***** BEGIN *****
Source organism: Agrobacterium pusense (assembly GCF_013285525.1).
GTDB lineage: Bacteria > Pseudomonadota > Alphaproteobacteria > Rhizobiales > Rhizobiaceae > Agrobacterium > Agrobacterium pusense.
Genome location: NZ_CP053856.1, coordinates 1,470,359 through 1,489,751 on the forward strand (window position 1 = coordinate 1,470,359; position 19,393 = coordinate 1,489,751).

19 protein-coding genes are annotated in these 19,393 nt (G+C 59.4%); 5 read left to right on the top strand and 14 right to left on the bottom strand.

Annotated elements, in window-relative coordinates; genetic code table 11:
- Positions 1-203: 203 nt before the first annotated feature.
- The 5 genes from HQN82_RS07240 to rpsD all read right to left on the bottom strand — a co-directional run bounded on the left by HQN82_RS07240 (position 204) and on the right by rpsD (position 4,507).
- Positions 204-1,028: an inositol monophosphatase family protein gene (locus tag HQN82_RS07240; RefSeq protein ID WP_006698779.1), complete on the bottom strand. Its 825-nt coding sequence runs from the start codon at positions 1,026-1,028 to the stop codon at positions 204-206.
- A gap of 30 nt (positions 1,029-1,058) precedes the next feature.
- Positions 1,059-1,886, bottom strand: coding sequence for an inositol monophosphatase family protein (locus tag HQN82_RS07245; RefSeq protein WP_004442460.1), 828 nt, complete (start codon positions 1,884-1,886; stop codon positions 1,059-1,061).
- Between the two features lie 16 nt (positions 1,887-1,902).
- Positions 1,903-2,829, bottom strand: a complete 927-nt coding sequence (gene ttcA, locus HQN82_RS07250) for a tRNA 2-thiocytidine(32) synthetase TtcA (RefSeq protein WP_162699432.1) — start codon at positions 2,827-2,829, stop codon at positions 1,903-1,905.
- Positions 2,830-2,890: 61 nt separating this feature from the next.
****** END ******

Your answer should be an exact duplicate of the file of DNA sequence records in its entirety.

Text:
Source organism: Agrobacterium pusense (assembly GCF_013285525.1).
GTDB lineage: Bacteria > Pseudomonadota > Alphaproteobacteria > Rhizobiales > Rhizobiaceae > Agrobacterium > Agrobacterium pusense.
Genome location: NZ_CP053856.1, coordinates 1,470,359 through 1,489,751 on the forward strand (window position 1 = coordinate 1,470,359; position 19,393 = coordinate 1,489,751).

19 protein-coding genes are annotated in these 19,393 nt (G+C 59.4%); 5 read left to right on the top strand and 14 right to left on the bottom strand.

Annotated elements, in window-relative coordinates; genetic code table 11:
- Positions 1-203: 203 nt before the first annotated feature.
- The 5 genes from HQN82_RS07240 to rpsD all read right to left on the bottom strand — a co-directional run bounded on the left by HQN82_RS07240 (position 204) and on the right by rpsD (position 4,507).
- Positions 204-1,028: an inositol monophosphatase family protein gene (locus tag HQN82_RS07240; RefSeq protein ID WP_006698779.1), complete on the bottom strand. Its 825-nt coding sequence runs from the start codon at positions 1,026-1,028 to the stop codon at positions 204-206.
- A gap of 30 nt (positions 1,029-1,058) precedes the next feature.
- Positions 1,059-1,886, bottom strand: coding sequence for an inositol monophosphatase family protein (locus tag HQN82_RS07245; RefSeq protein WP_004442460.1), 828 nt, complete (start codon positions 1,884-1,886; stop codon positions 1,059-1,061).
- Between the two features lie 16 nt (positions 1,887-1,902).
- Positions 1,903-2,829, bottom strand: a complete 927-nt coding sequence (gene ttcA, locus HQN82_RS07250) for a tRNA 2-thiocytidine(32) synthetase TtcA (RefSeq protein WP_162699432.1) — start codon at positions 2,827-2,829, stop codon at positions 1,903-1,905.
- Positions 2,830-2,890: 61 nt separating this feature from the next.